|State Reform Spotlight: What a MESSA! Michigan’s Fight to Save Money on Teacher Health Insurance|
By Ashton Ellis
Thursday, June 21 2012
Wisconsin’s Scott Walker isn’t the only Midwestern governor to facedown a recall threat after altering the balance of power between the state teachers union and local taxpayers.
On September 24, 2011, Michigan Governor Rick Snyder signed into law a simple reform that could save taxpayers as much as $1 billion within the next decade, but not without provoking two separate recall efforts.
So far, the change has allowed several local Michigan school districts to realize hundreds of thousands of dollars in savings, with more on the horizon as current union contracts come up for renegotiation.
While some local unions choose to pay higher premiums, many others are opting to switch to a new provider in exchange for pay raises. The latter scenario allows teachers who want to pay more for pricier benefits to do so, while others can spend or save the increase as they see fit.
Importantly, both options save taxpayers money by making teachers more responsible for the cost of their health care.
Looking back, the real question for Michiganders is, “What took so long?”
For decades, the Michigan Education Association (MEA), the state teachers union, worked through its campus affiliates to require local school boards to use the Michigan Education Special Services Association (MESSA) when purchasing health insurance for teachers.
The deal was great for teachers.
According to a 2009 survey by the U.S. Bureau of Labor Statistics cited by Governor Snyder’s office, the average Michigan private sector worker pays, on average, 21 percent of the cost of their medical benefits if single, and 27 percent for a family.
By contrast, public employees like teachers, on average, pay for only 10 percent of the cost if single, and 15 percent for a family.
With substantially less skin in the game, Michigan teachers and other public employees passed on the cost of their “Cadillac” insurance plans to school boards and local taxpayers.
The arrangement is similar to the formula used by WEA Trust, Wisconsin’s union-affiliated non-profit health insurance provider.
In Wisconsin, WEA Trust enjoyed a dominant share of the school district market thanks to local collective bargaining agreements that required school boards to purchase teacher health insurance from WEA Trust.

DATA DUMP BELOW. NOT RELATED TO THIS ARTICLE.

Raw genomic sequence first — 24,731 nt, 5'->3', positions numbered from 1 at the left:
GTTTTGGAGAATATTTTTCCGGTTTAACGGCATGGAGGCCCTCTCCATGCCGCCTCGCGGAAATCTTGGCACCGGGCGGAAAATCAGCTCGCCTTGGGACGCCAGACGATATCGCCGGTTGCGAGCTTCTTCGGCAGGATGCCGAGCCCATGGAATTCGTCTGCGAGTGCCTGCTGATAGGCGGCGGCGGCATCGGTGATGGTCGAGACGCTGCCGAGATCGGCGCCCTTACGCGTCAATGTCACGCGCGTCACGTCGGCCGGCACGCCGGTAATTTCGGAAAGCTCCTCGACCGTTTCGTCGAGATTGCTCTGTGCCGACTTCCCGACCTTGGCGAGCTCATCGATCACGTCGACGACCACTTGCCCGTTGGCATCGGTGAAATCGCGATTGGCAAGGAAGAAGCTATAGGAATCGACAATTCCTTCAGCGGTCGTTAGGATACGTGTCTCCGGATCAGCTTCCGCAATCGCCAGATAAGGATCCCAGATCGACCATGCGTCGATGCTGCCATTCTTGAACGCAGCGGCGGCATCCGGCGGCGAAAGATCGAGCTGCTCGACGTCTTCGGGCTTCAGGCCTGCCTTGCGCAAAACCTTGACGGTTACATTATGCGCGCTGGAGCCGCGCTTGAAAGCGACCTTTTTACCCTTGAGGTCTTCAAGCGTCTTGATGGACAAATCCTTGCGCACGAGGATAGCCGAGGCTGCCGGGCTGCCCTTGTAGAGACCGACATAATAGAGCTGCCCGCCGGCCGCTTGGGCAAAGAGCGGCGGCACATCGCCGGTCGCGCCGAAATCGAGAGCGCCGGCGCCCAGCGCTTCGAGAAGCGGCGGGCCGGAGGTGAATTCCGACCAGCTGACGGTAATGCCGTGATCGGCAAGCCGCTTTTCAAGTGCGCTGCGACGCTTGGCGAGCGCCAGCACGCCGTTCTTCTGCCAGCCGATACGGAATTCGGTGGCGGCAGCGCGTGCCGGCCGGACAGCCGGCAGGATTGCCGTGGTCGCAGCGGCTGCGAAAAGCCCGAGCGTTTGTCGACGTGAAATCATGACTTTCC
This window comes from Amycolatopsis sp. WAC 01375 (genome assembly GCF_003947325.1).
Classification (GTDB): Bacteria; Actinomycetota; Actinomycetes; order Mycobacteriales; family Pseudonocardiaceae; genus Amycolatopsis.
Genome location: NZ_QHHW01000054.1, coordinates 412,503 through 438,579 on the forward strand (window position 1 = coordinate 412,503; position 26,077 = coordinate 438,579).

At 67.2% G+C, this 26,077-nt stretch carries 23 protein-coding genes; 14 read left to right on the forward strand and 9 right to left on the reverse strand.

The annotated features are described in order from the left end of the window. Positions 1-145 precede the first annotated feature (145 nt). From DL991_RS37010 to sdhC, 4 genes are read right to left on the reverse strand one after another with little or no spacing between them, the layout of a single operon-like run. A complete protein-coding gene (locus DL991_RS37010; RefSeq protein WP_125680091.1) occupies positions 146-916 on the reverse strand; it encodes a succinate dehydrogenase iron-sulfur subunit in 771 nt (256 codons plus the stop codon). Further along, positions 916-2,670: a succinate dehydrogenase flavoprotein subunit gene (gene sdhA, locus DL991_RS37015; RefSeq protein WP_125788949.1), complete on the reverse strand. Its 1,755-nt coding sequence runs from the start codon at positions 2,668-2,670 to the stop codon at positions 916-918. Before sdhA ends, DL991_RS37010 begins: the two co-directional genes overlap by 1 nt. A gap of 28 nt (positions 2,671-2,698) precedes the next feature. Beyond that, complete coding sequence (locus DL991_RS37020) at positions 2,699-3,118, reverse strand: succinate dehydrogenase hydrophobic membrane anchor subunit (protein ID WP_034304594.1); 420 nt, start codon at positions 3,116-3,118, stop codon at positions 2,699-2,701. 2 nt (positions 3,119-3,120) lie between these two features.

Because there was no competition, districts were locked into paying whatever WEA Trust charged. Faced with threats of teacher strikes if WEA Trust was dropped, most districts kept paying. Some stayed with WEA Trust for decades.
In order to break up the monopoly, Scott Walker signed into law a reform that allowed school districts to reopen teacher collective bargaining contracts to bid out for other insurance providers. Within a year, WEA Trust lost $70 million in revenue of its formerly guaranteed business.
In Michigan, MESSA also benefited from its ties to local unions, enjoying business from almost 80 percent of Michigan school districts, according to reporting by PublicSchoolSpending.com, a project of the Education Action Group.
But unlike WEA Trust, MESSA is a third-party administrator, meaning that MESSA repackages benefits provided by Blue Cross Blue Shield.
MESSA also collects premiums and administers the insurance plan, but like most middlemen it charges high rates for unnecessary services.
There’s another distinction between MESSA and WEA Trust that’s even more nefarious.
MESSA pays “marketing fees” to MEA in exchange for MEA promoting MESSA to MEA’s members. That includes paying MEA to convince local MEA unions to require a district to use MESSA as a third-party administrator.
In other words, an entire layer of unnecessary and expensive bureaucracy is paid for by taxpayers because one arm of the state teachers union is paying another to make the spending mandatory.
Enter Senate Bill 7, the Michigan reform signed by Snyder last year that lets school districts choose one of two caps. The first limits a public employer’s percentage of health benefits annually to $5,500 for an individual, and $11,000 for an employee’s family. The other cap allows the employer to split the cost of medical coverage with workers, but at no more than 80 percent of the overall annual cost.
Either of these caps forces MESSA to offer competitive rates or risk losing out to other insurance carriers.
James M. Hohman, Assistant Director of Fiscal Policy at Michigan’s Mackinac Center for Public Policy, estimates that the caps in Senate Bill 7 could yield savings of up to $1 billion in the next few years.
Two days after Wisconsin’s Walker beat back a recall push spearheaded by state unions, a group called Michigan Rising announced that it would abandon its second effort in less than a year to recall Snyder. A spokesman for the group admitted that it was “abundantly clear” that not enough signatures could be gathered to hold an election.
It’s easy to see why.
Putting commonsense caps on government spending gives school administrators cost certainty when trying to balance budgets. It also provides members of local teachers unions with the opportunity to prioritize the value they place on “Cadillac” health plans and pay raises.
Snyder’s credo since being inaugurated has been “relentless positive action.” By helping to inject flexibility and choice into public spending on teacher health insurance, it’s a safe bet that individuals on both sides of the negotiating table are benefiting from the results.
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